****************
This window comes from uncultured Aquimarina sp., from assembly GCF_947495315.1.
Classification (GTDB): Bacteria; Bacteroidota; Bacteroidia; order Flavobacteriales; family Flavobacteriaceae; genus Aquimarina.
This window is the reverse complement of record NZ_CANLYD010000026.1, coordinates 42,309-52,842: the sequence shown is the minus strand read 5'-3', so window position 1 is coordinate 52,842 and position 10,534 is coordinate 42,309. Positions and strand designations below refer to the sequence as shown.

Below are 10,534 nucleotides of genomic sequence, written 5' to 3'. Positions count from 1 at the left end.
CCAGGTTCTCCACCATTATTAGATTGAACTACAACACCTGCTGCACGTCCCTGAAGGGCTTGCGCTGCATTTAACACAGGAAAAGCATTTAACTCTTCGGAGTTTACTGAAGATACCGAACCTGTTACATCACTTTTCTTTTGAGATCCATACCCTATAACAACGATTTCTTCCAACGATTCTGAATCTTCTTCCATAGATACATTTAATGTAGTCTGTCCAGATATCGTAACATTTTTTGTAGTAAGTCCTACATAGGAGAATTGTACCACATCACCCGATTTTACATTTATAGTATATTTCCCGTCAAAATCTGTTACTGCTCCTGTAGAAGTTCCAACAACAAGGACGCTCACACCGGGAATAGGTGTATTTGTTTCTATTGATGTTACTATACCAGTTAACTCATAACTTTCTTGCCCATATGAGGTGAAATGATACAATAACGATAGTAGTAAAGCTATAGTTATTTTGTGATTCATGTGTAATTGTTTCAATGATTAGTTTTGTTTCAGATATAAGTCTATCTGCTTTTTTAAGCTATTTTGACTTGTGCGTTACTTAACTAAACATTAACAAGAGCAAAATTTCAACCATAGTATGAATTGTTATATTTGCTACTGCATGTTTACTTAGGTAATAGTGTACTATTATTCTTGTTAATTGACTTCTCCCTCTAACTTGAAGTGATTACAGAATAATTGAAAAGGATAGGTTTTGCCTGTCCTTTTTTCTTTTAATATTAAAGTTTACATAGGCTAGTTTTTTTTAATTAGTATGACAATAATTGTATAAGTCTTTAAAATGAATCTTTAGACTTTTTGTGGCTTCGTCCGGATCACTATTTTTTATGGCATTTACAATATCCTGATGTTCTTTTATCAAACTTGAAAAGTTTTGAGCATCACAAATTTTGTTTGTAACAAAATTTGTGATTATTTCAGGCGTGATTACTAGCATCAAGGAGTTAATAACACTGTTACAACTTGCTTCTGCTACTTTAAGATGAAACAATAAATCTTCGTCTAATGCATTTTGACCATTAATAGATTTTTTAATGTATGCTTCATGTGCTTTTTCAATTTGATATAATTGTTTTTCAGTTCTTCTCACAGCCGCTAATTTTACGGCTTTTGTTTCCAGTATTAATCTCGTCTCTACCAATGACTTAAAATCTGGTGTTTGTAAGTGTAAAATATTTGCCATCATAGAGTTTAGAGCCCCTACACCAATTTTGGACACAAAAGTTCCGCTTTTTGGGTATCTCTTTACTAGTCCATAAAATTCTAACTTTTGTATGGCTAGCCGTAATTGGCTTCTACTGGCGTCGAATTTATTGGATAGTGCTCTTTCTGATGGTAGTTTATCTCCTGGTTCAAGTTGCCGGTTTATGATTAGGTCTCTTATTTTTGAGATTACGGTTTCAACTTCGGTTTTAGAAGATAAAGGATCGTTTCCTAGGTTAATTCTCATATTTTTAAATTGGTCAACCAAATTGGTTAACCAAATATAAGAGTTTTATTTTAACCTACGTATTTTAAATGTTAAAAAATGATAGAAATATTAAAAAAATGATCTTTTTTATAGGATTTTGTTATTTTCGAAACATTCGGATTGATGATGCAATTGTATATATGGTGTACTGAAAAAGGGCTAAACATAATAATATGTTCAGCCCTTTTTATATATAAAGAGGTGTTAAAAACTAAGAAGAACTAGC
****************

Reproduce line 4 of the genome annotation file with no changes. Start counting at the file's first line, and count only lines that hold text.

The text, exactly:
Below are 10,534 nucleotides of genomic sequence, written 5' to 3'. Positions count from 1 at the left end.